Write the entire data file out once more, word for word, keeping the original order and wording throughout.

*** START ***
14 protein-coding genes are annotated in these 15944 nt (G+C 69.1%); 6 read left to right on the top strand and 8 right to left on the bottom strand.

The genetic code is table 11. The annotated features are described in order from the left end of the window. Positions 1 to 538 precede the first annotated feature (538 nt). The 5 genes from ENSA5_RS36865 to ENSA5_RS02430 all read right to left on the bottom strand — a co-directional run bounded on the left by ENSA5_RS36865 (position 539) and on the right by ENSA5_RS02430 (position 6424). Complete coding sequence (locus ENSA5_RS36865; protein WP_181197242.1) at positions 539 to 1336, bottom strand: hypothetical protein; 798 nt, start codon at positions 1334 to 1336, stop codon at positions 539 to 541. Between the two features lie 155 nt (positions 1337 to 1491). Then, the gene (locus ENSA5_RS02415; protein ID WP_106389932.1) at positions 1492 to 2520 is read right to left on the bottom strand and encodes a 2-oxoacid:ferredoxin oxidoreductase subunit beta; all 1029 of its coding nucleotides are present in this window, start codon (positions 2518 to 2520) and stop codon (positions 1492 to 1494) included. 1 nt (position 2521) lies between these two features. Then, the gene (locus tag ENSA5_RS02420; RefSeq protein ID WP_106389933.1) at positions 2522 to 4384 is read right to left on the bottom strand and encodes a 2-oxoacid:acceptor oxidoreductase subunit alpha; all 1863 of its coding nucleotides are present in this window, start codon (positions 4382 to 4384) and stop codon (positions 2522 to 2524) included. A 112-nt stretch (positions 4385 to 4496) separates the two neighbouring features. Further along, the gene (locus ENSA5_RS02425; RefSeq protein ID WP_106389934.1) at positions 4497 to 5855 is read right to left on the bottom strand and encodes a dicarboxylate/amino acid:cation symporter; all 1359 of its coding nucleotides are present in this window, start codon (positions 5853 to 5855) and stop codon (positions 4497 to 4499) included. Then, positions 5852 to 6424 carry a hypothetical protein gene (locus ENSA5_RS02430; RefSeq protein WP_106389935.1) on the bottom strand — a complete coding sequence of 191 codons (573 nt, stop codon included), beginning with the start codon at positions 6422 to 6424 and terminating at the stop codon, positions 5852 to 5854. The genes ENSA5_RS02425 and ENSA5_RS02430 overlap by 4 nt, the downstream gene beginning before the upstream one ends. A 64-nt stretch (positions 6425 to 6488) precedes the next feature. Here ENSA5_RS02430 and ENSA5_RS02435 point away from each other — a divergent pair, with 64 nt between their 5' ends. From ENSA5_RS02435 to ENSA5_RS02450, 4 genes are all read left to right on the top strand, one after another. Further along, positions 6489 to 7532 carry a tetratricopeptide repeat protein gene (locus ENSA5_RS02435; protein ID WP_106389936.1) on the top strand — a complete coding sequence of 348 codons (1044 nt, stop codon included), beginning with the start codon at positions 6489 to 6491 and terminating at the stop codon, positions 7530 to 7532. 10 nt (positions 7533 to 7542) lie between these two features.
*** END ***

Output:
14 protein-coding genes are annotated in these 15944 nt (G+C 69.1%); 6 read left to right on the top strand and 8 right to left on the bottom strand.

The genetic code is table 11. The annotated features are described in order from the left end of the window. Positions 1 to 538 precede the first annotated feature (538 nt). The 5 genes from ENSA5_RS36865 to ENSA5_RS02430 all read right to left on the bottom strand — a co-directional run bounded on the left by ENSA5_RS36865 (position 539) and on the right by ENSA5_RS02430 (position 6424). Complete coding sequence (locus ENSA5_RS36865; protein WP_181197242.1) at positions 539 to 1336, bottom strand: hypothetical protein; 798 nt, start codon at positions 1334 to 1336, stop codon at positions 539 to 541. Between the two features lie 155 nt (positions 1337 to 1491). Then, the gene (locus ENSA5_RS02415; protein ID WP_106389932.1) at positions 1492 to 2520 is read right to left on the bottom strand and encodes a 2-oxoacid:ferredoxin oxidoreductase subunit beta; all 1029 of its coding nucleotides are present in this window, start codon (positions 2518 to 2520) and stop codon (positions 1492 to 1494) included. 1 nt (position 2521) lies between these two features. Then, the gene (locus tag ENSA5_RS02420; RefSeq protein ID WP_106389933.1) at positions 2522 to 4384 is read right to left on the bottom strand and encodes a 2-oxoacid:acceptor oxidoreductase subunit alpha; all 1863 of its coding nucleotides are present in this window, start codon (positions 4382 to 4384) and stop codon (positions 2522 to 2524) included. A 112-nt stretch (positions 4385 to 4496) separates the two neighbouring features. Further along, the gene (locus ENSA5_RS02425; RefSeq protein ID WP_106389934.1) at positions 4497 to 5855 is read right to left on the bottom strand and encodes a dicarboxylate/amino acid:cation symporter; all 1359 of its coding nucleotides are present in this window, start codon (positions 5853 to 5855) and stop codon (positions 4497 to 4499) included. Then, positions 5852 to 6424 carry a hypothetical protein gene (locus ENSA5_RS02430; RefSeq protein WP_106389935.1) on the bottom strand — a complete coding sequence of 191 codons (573 nt, stop codon included), beginning with the start codon at positions 6422 to 6424 and terminating at the stop codon, positions 5852 to 5854. The genes ENSA5_RS02425 and ENSA5_RS02430 overlap by 4 nt, the downstream gene beginning before the upstream one ends. A 64-nt stretch (positions 6425 to 6488) precedes the next feature. Here ENSA5_RS02430 and ENSA5_RS02435 point away from each other — a divergent pair, with 64 nt between their 5' ends. From ENSA5_RS02435 to ENSA5_RS02450, 4 genes are all read left to right on the top strand, one after another. Further along, positions 6489 to 7532 carry a tetratricopeptide repeat protein gene (locus ENSA5_RS02435; protein ID WP_106389936.1) on the top strand — a complete coding sequence of 348 codons (1044 nt, stop codon included), beginning with the start codon at positions 6489 to 6491 and terminating at the stop codon, positions 7530 to 7532. 10 nt (positions 7533 to 7542) lie between these two features.